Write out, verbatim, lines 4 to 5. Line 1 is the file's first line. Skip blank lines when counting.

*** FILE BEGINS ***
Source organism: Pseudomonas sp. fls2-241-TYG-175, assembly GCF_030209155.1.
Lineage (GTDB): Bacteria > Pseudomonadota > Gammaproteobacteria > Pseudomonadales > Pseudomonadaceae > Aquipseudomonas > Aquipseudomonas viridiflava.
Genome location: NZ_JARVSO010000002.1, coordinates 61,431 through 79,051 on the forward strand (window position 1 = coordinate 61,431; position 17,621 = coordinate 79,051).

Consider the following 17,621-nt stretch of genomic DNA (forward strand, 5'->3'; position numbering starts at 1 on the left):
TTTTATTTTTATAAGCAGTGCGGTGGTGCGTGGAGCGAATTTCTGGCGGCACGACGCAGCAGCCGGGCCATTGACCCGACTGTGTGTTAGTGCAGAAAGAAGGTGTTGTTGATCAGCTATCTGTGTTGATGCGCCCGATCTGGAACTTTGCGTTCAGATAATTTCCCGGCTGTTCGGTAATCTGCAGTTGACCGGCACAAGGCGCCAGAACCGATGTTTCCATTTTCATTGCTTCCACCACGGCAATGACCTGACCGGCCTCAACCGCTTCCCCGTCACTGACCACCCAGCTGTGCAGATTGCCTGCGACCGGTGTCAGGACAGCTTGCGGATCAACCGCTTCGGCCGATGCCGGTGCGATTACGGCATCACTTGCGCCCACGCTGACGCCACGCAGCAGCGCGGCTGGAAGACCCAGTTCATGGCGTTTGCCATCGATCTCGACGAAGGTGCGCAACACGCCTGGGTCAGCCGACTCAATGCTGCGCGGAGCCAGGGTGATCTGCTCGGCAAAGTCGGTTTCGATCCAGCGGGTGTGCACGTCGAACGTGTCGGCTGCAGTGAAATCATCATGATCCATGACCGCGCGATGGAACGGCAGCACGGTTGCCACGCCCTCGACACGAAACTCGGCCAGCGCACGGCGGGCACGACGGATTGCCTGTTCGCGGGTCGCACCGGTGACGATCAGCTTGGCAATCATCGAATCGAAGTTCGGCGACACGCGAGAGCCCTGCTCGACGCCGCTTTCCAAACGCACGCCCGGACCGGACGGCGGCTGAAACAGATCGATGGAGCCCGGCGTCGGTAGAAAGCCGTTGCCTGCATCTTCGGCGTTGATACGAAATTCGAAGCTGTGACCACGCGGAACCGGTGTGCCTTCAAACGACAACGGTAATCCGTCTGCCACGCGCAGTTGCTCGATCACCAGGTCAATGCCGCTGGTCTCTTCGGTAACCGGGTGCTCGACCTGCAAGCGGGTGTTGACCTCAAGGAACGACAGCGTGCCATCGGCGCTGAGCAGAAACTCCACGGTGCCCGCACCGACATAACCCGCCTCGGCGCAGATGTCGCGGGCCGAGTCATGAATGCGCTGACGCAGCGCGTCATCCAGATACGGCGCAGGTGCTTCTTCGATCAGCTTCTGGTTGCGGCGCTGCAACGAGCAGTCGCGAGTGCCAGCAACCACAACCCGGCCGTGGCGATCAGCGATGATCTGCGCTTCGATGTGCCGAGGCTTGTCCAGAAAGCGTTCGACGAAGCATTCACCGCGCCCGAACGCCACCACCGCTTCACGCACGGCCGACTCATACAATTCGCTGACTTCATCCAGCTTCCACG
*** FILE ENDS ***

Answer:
Consider the following 17,621-nt stretch of genomic DNA (forward strand, 5'->3'; position numbering starts at 1 on the left):
TTTTATTTTTATAAGCAGTGCGGTGGTGCGTGGAGCGAATTTCTGGCGGCACGACGCAGCAGCCGGGCCATTGACCCGACTGTGTGTTAGTGCAGAAAGAAGGTGTTGTTGATCAGCTATCTGTGTTGATGCGCCCGATCTGGAACTTTGCGTTCAGATAATTTCCCGGCTGTTCGGTAATCTGCAGTTGACCGGCACAAGGCGCCAGAACCGATGTTTCCATTTTCATTGCTTCCACCACGGCAATGACCTGACCGGCCTCAACCGCTTCCCCGTCACTGACCACCCAGCTGTGCAGATTGCCTGCGACCGGTGTCAGGACAGCTTGCGGATCAACCGCTTCGGCCGATGCCGGTGCGATTACGGCATCACTTGCGCCCACGCTGACGCCACGCAGCAGCGCGGCTGGAAGACCCAGTTCATGGCGTTTGCCATCGATCTCGACGAAGGTGCGCAACACGCCTGGGTCAGCCGACTCAATGCTGCGCGGAGCCAGGGTGATCTGCTCGGCAAAGTCGGTTTCGATCCAGCGGGTGTGCACGTCGAACGTGTCGGCTGCAGTGAAATCATCATGATCCATGACCGCGCGATGGAACGGCAGCACGGTTGCCACGCCCTCGACACGAAACTCGGCCAGCGCACGGCGGGCACGACGGATTGCCTGTTCGCGGGTCGCACCGGTGACGATCAGCTTGGCAATCATCGAATCGAAGTTCGGCGACACGCGAGAGCCCTGCTCGACGCCGCTTTCCAAACGCACGCCCGGACCGGACGGCGGCTGAAACAGATCGATGGAGCCCGGCGTCGGTAGAAAGCCGTTGCCTGCATCTTCGGCGTTGATACGAAATTCGAAGCTGTGACCACGCGGAACCGGTGTGCCTTCAAACGACAACGGTAATCCGTCTGCCACGCGCAGTTGCTCGATCACCAGGTCAATGCCGCTGGTCTCTTCGGTAACCGGGTGCTCGACCTGCAAGCGGGTGTTGACCTCAAGGAACGACAGCGTGCCATCGGCGCTGAGCAGAAACTCCACGGTGCCCGCACCGACATAACCCGCCTCGGCGCAGATGTCGCGGGCCGAGTCATGAATGCGCTGACGCAGCGCGTCATCCAGATACGGCGCAGGTGCTTCTTCGATCAGCTTCTGGTTGCGGCGCTGCAACGAGCAGTCGCGAGTGCCAGCAACCACAACCCGGCCGTGGCGATCAGCGATGATCTGCGCTTCGATGTGCCGAGGCTTGTCCAGAAAGCGTTCGACGAAGCATTCACCGCGCCCGAACGCCACCACCGCTTCACGCACGGCCGACTCATACAATTCGCTGACTTCATCCAGCTTCCACG